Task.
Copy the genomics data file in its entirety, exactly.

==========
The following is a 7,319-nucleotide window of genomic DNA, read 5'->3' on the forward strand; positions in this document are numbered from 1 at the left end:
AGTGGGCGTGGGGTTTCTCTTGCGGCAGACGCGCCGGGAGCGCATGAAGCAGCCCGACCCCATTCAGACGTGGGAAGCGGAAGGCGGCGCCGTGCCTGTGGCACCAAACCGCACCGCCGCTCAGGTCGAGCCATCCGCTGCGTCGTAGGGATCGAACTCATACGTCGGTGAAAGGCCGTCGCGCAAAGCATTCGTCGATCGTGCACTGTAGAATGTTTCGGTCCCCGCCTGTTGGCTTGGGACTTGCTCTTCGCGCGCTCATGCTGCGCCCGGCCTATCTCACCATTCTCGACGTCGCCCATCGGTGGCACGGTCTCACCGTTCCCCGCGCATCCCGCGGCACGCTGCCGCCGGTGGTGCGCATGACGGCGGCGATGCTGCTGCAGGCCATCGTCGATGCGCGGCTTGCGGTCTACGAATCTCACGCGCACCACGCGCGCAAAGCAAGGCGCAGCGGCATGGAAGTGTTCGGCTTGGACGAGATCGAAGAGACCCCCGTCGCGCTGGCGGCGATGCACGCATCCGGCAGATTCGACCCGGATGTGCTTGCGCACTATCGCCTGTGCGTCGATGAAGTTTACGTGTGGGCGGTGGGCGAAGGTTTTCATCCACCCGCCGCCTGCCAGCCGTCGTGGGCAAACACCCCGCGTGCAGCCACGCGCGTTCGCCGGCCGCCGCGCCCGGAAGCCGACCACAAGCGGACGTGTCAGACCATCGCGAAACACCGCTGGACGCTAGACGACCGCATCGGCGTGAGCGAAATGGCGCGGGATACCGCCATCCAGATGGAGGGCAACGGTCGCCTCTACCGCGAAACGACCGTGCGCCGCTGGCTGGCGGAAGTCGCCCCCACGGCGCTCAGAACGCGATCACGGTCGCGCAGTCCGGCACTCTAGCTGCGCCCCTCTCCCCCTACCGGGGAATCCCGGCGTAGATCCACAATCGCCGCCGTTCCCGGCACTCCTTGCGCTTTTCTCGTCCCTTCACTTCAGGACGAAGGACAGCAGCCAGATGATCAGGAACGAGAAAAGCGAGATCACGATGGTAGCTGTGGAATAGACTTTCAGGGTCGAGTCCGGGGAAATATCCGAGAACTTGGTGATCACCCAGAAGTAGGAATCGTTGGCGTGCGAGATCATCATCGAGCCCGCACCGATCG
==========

The following is a 7,319-nucleotide window of genomic DNA, read 5'->3' on the forward strand; positions in this document are numbered from 1 at the left end:
AGTGGGCGTGGGGTTTCTCTTGCGGCAGACGCGCCGGGAGCGCATGAAGCAGCCCGACCCCATTCAGACGTGGGAAGCGGAAGGCGGCGCCGTGCCTGTGGCACCAAACCGCACCGCCGCTCAGGTCGAGCCATCCGCTGCGTCGTAGGGATCGAACTCATACGTCGGTGAAAGGCCGTCGCGCAAAGCATTCGTCGATCGTGCACTGTAGAATGTTTCGGTCCCCGCCTGTTGGCTTGGGACTTGCTCTTCGCGCGCTCATGCTGCGCCCGGCCTATCTCACCATTCTCGACGTCGCCCATCGGTGGCACGGTCTCACCGTTCCCCGCGCATCCCGCGGCACGCTGCCGCCGGTGGTGCGCATGACGGCGGCGATGCTGCTGCAGGCCATCGTCGATGCGCGGCTTGCGGTCTACGAATCTCACGCGCACCACGCGCGCAAAGCAAGGCGCAGCGGCATGGAAGTGTTCGGCTTGGACGAGATCGAAGAGACCCCCGTCGCGCTGGCGGCGATGCACGCATCCGGCAGATTCGACCCGGATGTGCTTGCGCACTATCGCCTGTGCGTCGATGAAGTTTACGTGTGGGCGGTGGGCGAAGGTTTTCATCCACCCGCCGCCTGCCAGCCGTCGTGGGCAAACACCCCGCGTGCAGCCACGCGCGTTCGCCGGCCGCCGCGCCCGGAAGCCGACCACAAGCGGACGTGTCAGACCATCGCGAAACACCGCTGGACGCTAGACGACCGCATCGGCGTGAGCGAAATGGCGCGGGATACCGCCATCCAGATGGAGGGCAACGGTCGCCTCTACCGCGAAACGACCGTGCGCCGCTGGCTGGCGGAAGTCGCCCCCACGGCGCTCAGAACGCGATCACGGTCGCGCAGTCCGGCACTCTAGCTGCGCCCCTCTCCCCCTACCGGGGAATCCCGGCGTAGATCCACAATCGCCGCCGTTCCCGGCACTCCTTGCGCTTTTCTCGTCCCTTCACTTCAGGACGAAGGACAGCAGCCAGATGATCAGGAACGAGAAAAGCGAGATCACGATGGTAGCTGTGGAATAGACTTTCAGGGTCGAGTCCGGGGAAATATCCGAGAACTTGGTGATCACCCAGAAGTAGGAATCGTTGGCGTGCGAGATCATCATCGAGCCCGCACCGATCG